Maldon Moot Hall
Maldon Moot Hall

A landmark in the historic core of Maldon, the Moot Hall was built as a private residence in the early 15th century - probably between 1420-1436. The builder was Robert D'Arcy, lord of Maldon and one of the most powerful men in the east of Essex. In 1422 D'Arcy married a wealthy heiress named Alice Fitz Langley, and decided that he needed a new dwelling to emphasise his power and importance in the area.

At that time all the other major buildings on Maldon's High Street were built of timber, so D'Arcy decided to build his new dwelling of red brick. Though it is now ubiquitous, in the early 15th-century brick was a prestige material, and only those who were wealthy could afford to build in brick. so D'arcy's new house was not just an impressive new structure, it was a statement.

15th century brick staircase
15th-century brick staircase

We do not know what the original building was intended to look like, and it is possible that it was never finished. In 1508 D'Arcy's son, Roger died, and work ceased. In 1536 the rear part of the house was pulled down, and in 1539 it was sold to a civic Bailiff named John Church. Church died in 1554, and by 1560 the Moot Hall tower was falling apart. In 1594 it was being referred to as the 'remains of a once fair house'.

But rescue was at hand. In 1576 the property was purchased for £55 by the Corporation of the Borough of Maldon to replace an old timber moot hall close by.

The new Moot Hall served several roles; it was a meeting place, a safe place to store civic records, a courthouse for Quarter Sessions, and a prison. Offenders were kept in a small Bailiff's gaol on the ground floor.

The Moot Hall continued to serve a judicial role into the Victorian period, and by 1863 it was a police station with a prison cell and a small exercise yard in the back. But during the 20th century, various groups using the Hall moved out, one by one.

The police left for a purpose-built station house in 1912, the Magistrates Court moved in 1950, and after the civic government was reorganised in 1974 the Moot Hall ceased to play a regular part in town administration. It is now a museum of local history, and a venue for hire for ceremonies such as civil weddings.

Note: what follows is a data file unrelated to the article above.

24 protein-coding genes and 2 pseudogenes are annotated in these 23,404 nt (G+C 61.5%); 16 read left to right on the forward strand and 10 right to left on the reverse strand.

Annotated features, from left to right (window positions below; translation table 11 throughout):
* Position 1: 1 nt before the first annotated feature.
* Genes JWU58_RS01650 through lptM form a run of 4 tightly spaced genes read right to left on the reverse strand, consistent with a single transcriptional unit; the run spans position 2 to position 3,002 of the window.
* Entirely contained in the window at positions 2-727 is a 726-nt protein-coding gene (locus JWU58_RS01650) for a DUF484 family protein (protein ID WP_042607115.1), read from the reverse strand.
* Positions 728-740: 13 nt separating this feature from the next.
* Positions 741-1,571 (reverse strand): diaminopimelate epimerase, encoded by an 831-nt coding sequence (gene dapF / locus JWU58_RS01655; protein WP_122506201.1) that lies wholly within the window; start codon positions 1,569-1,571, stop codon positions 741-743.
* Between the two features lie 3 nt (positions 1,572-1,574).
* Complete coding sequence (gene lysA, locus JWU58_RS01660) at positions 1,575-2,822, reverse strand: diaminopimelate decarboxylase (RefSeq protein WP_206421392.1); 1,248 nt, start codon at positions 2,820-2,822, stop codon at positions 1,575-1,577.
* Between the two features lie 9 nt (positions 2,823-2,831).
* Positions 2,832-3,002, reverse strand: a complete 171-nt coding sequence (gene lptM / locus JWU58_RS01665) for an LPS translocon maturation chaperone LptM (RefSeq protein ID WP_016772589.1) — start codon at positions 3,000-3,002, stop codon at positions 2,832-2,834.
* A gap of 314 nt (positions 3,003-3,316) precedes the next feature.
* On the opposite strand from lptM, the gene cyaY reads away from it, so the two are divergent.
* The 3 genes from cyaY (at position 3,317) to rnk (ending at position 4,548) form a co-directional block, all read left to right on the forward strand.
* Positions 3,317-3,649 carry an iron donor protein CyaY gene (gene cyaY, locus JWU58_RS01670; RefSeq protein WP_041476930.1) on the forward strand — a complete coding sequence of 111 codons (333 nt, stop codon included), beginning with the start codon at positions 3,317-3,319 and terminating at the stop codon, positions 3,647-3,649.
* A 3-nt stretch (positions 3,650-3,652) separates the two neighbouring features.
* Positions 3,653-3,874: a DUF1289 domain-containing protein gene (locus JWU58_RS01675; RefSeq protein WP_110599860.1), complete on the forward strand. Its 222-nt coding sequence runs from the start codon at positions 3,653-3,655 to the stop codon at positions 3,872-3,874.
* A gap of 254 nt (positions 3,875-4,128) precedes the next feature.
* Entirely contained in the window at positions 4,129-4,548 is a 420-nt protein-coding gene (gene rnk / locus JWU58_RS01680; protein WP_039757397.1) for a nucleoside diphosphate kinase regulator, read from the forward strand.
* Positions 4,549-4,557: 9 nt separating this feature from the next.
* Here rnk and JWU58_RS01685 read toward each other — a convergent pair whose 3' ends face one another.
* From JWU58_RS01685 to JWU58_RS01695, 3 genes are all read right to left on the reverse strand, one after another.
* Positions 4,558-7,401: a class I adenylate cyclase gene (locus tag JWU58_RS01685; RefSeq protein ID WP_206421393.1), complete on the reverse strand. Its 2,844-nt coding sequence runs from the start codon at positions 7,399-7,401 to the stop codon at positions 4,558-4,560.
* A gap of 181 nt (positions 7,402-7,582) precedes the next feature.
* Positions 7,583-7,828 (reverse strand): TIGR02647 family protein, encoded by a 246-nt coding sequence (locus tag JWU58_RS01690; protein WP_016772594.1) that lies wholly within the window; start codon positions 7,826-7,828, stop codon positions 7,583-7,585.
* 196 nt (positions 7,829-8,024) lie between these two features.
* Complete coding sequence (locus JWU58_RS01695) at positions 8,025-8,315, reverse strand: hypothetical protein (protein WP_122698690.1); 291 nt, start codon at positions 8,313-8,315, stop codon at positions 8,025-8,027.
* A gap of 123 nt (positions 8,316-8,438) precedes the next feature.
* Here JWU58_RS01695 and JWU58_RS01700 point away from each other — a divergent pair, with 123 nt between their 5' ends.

Brick staircase construction detail
Brick staircase construction detail

What you'll see

On the ground floor are a large common room, Mayor's Parlour, the original police station, underground brick-vaulted gaol cell, and the exercise yard for prisoners. On the first floor is a recreated 19th-century courtroom. The second floor houses the Council Chambers and display of local history. Visitors can ascend to the roof for panoramic views over Maldon and the Blackwater estuary.

The staircase

In the eastern corner of the building is a set of brick stairs connecting the three floors. This unique newel staircase is one of the earliest uses of bricks for stairs in England and is quite an amazing piece of architecture. A comparable stair of roughly similar date can be found at Kirby Muxloe Castle in Leicestershire.

The Moot Hall is open regularly for guided tours, especially on Saturdays (see the official website or the notice board outside the Hall). When we visited we met an extremely friendly guide who was full of enthusiasm for the history of the building, and the town itself. Her knowledge and friendliness really made our visit enjoyable.

The Moot Hall front exterior
The Moot Hall front
List of historic Maldon buildings outside the Moot Hall
List of historic Maldon
buildings outside the Hall

About Maldon Moot Hall
Address: High Street, Maldon, Essex, England, CM9 5PE
Attraction Type: Historic Building
Location: On Maldon's High Street. The nearest parking is on White Horse Lane (signposted), about three minutes walk. For the car park use postcode CM9 5QP.
Website: Maldon Moot Hall
Location map
OS: TL849070
Photo Credit: David Ross and Britain Express


Heritage Rated from 1- 5 (low to exceptional) on historic interest

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